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Obama Slams Unrepentant Huckabee: 'Ridiculous' to Compare Iran Deal to Holocaust

Image: Obama Slams Unrepentant Huckabee: 'Ridiculous' to Compare Iran Deal to Holocaust
(Saul Loeb/AFP/Getty Images; Jim Young/Reuters)

By    |   Monday, 27 Jul 2015 09:43 AM

Mike Huckabee's comments comparing the Iran nuclear deal with the Holocaust are part of a general pattern that "would be considered ridiculous if it weren't so sad," President Barack Obama said Monday, but the former Arkansas governor and 2016 GOP presidential candidate is showing no signs of backing down.

"I mean, we've had a sitting senator call John Kerry Pontius Pilate," said Obama, referring to Sen. Tom Cotton's comments that Kerry had "washed his hands" on the deal. "We had a sitting senator who also happens to be running for president suggesting that I'm the leading state sponsor of terrorism. These are leaders in the Republican Party."

Issues of war and peace "are of such grave concern and consequence that we don't play fast and loose that way," said Obama.

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On Sunday, Huckabee told Breitbart News that Obama's foreign policy is "the most feckless in American history" and "so naive that he would trust the Iranians. By doing so, he will take the Israelis and march them to the door of the oven."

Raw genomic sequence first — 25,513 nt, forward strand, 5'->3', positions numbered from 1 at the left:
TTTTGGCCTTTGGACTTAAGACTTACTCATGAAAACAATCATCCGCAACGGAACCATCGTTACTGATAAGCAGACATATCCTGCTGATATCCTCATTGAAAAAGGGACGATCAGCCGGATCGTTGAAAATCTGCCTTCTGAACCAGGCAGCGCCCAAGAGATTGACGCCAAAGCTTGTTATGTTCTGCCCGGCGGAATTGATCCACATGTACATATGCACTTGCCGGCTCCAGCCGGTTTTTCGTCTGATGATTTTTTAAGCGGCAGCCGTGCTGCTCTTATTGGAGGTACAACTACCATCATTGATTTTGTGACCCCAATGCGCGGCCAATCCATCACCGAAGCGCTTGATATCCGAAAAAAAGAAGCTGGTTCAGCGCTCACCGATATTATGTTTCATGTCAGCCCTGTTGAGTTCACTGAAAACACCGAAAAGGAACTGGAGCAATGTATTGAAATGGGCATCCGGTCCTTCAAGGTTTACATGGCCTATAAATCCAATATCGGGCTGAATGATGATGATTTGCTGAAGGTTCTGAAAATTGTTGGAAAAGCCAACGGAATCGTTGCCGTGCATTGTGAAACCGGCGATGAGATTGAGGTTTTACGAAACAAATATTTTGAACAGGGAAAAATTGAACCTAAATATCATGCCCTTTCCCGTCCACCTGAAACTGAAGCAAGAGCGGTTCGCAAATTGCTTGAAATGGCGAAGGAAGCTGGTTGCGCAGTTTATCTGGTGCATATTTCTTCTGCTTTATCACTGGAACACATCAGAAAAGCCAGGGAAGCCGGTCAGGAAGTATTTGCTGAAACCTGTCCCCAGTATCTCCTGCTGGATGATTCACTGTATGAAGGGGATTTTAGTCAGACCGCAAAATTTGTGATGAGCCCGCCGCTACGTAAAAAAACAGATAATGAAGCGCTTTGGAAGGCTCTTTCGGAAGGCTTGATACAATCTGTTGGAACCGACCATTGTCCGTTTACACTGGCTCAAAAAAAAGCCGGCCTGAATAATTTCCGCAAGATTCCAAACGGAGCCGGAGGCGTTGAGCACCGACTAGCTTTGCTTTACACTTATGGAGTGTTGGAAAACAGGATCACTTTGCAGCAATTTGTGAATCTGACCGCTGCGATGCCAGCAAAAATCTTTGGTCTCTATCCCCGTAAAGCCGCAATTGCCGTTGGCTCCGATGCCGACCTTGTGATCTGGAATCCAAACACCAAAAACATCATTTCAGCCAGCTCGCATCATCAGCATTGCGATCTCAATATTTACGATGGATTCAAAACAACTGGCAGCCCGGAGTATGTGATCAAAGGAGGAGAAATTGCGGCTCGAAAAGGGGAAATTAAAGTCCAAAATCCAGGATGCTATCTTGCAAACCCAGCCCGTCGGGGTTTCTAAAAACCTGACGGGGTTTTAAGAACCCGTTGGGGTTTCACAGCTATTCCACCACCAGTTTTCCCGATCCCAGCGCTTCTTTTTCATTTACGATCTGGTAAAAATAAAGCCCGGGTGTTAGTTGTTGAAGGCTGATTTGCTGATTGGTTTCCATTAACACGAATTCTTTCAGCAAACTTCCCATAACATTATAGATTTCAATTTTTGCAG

And when CNN asked Huckabee spokeswoman Alice Stewart to elaborate on the "door of the oven," she replied that the comment "speaks for itself."

Huckabee doubled down on his comments in a statement to MSNBC's "Morning Joe" program Monday that was in response to the station's airing of Obama's criticism.

In the statement, Huckabee did not apologize, but rather said that he wishes Obama would "say that it's ridiculous to make a nuclear deal with the government that holds Americans hostage, sponsors terror, funds attacks on Israel, and who openly and repeatedly promised to destroy both Israel and the United States.

"That is ridiculous and dangerous," Huckabee said.

His campaign also drew ire by posting late Sunday a meme with his "ovens" statement on Twitter:


The campaign went on to post more tweets quoting Iranian statements that have been made against Israel.

Democratic National Committee Chairwoman Debbie Wasserman Schultz compared Huckabee's comments to questioning whether Obama is an American, and called for Huckabee to apologize.

"This rhetoric, while commonplace in today's Republican presidential primary, has no place in American politics," she said in a statement. "Cavalier analogies to the Holocaust are unacceptable. Mike Huckabee must apologize to the Jewish community and to the American people for this grossly irresponsible statement."

Monday morning, news pundits were more to the point, including a furious MSNBC "Morning Joe" co-host Mika Brzezinski, who said Huckabee's comments — and Monday's statement — were worse than any of those that presidential candidate Donald Trump has come under fire for saying.